“I’m glad he’s finally listening to parents, science, our own researchers from Duke and UNC on the ABC Collaborative, and legislators,” Ballard told North State Journal about the governor’s impending school actions. “I don’t know what changed his mind, but we need to guarantee students have access to in-person learning. At this time, we still plan on moving ahead with our bill to reopen schools.”
Wake County Parent Kelly Rogers Mann has led a parent group seeking the return to in-person instruction.
“The bill is so ultra important,” said Mann who spoke at Ballard’s committee meeting Feb. 2. Mann said that the bill needs to continue to move forward regardless of what the governor says at his press conference. She also noted that the state’s two largest districts, Wake and Mecklenburg, “should be leading the way” but are currently in Plan C, remote instruction.
Both Berger’s press release and the bill cite the ABC Science Collaborative and CDC recommendations on COVID protocols would likely be included in any action taken. Most recently, the CDC has said cited studies showing low to no transmission in schools and that they can and should operate using current mitigation options like masks and social distancing.
Earlier this month, a study conducted by Duke University, the ABC Science Collaborative and several other notable organizations showed no child to adult transmission and “within-school infections were extremely rare.” The study looked at 11 North Carolina school districts and nearly 100,000 students and staff that were open for nine weeks of in-person instruction.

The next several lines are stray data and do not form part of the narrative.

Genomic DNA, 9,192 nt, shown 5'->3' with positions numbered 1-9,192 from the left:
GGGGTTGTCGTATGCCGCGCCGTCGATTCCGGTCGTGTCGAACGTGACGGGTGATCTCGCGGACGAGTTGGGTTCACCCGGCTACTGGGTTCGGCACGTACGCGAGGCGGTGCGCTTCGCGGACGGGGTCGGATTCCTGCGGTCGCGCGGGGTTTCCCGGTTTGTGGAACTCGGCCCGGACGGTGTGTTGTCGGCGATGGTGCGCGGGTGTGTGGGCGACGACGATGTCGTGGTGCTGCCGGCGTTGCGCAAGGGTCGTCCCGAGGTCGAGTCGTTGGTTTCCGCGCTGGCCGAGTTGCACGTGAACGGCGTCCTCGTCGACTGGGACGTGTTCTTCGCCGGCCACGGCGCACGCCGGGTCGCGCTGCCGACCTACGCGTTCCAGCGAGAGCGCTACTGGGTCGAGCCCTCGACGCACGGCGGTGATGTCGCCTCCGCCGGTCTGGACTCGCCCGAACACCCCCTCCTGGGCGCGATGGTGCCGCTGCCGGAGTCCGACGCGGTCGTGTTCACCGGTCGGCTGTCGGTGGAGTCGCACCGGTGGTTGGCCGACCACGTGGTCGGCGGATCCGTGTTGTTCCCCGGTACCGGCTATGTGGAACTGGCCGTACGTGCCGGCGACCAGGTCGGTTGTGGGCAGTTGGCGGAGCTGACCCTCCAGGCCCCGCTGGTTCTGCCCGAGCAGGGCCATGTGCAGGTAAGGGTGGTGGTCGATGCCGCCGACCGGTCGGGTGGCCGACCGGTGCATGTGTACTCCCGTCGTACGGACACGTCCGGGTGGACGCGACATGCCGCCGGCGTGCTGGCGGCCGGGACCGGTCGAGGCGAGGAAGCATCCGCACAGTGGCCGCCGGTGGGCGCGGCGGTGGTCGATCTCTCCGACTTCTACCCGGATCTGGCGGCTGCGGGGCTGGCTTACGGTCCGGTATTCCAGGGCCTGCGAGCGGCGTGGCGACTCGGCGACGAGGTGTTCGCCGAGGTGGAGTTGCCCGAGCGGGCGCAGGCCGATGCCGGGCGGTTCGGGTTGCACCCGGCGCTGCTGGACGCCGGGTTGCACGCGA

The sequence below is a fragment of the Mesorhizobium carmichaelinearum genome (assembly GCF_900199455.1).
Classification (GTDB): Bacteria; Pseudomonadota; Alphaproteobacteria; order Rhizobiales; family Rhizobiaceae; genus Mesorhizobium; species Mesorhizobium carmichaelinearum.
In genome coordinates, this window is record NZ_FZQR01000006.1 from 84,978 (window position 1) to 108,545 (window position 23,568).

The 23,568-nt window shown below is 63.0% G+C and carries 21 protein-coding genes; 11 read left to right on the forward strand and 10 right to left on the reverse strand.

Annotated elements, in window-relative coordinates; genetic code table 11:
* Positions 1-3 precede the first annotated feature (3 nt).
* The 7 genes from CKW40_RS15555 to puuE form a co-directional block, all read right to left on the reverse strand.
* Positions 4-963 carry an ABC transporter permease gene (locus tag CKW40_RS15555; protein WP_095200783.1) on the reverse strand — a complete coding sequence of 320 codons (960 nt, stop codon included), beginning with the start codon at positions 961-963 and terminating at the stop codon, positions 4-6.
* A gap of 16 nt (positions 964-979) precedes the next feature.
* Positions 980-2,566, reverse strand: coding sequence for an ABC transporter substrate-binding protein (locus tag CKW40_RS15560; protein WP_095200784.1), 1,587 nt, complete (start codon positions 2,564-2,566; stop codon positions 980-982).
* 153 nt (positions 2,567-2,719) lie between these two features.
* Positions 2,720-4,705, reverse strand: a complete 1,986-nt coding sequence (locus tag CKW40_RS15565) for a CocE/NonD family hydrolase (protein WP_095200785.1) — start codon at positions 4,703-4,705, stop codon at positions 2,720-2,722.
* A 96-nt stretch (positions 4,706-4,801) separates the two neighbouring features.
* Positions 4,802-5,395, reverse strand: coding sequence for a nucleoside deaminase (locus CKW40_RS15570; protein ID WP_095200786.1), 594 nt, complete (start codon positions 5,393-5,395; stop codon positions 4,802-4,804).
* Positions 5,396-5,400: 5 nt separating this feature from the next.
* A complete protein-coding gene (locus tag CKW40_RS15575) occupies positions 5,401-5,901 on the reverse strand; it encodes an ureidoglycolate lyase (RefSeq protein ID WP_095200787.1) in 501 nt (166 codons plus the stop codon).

Over the summer, Cooper missed his self-imposed deadline of July 1 to make an announcement on fall school reopenings stating his decision would be coming “soon” but was likely a “couple weeks away.” Media outlets pressed Cooper why he was ignoring his own deadline, which the governor dodged, answering only that he needed to get “a buy-in across the board” before issuing a decision.
When Cooper finally did announce a reopening plan in mid-July, returning to school full-time was not an option. The governor announced the use of Plan B, a hybrid of in-person and remote instruction but he also said districts could choose Plan C, full remote instruction only. The result of that indecisiveness was the largest districts chose to start the 2020-21 school year completely virtual, impacting most of the state’s 1.5 million K-12 students.
It would not be until the second half of September that Cooper would permit full-time, in-person instruction and that access would be limited to only elementary schools. Middle and high schoolers were forced to remain in Plan B or Plan C depending on their district status.
According to a Jan. 28 Civitas Institute Poll, 46% of likely registered voters give Gov. Cooper a “thumbs-down” on school reopening with only 39% giving him a “thumbs-up.” Disapproval ratings were strongest among Hispanic respondents with 59% expressing their concern over the governor’s handling of school closures.
Voters were also not happy with their local school district actions with 45% either strongly or somewhat disapproving and only 34% approving of their district’s actions. The poll also revealed that almost seven in 10 respondents believe student learning has been negatively impacted by instructional changes made in response to the pandemic.
This is an ongoing story and will be updated following the governor’s remarks at 2 p.m. Tuesday.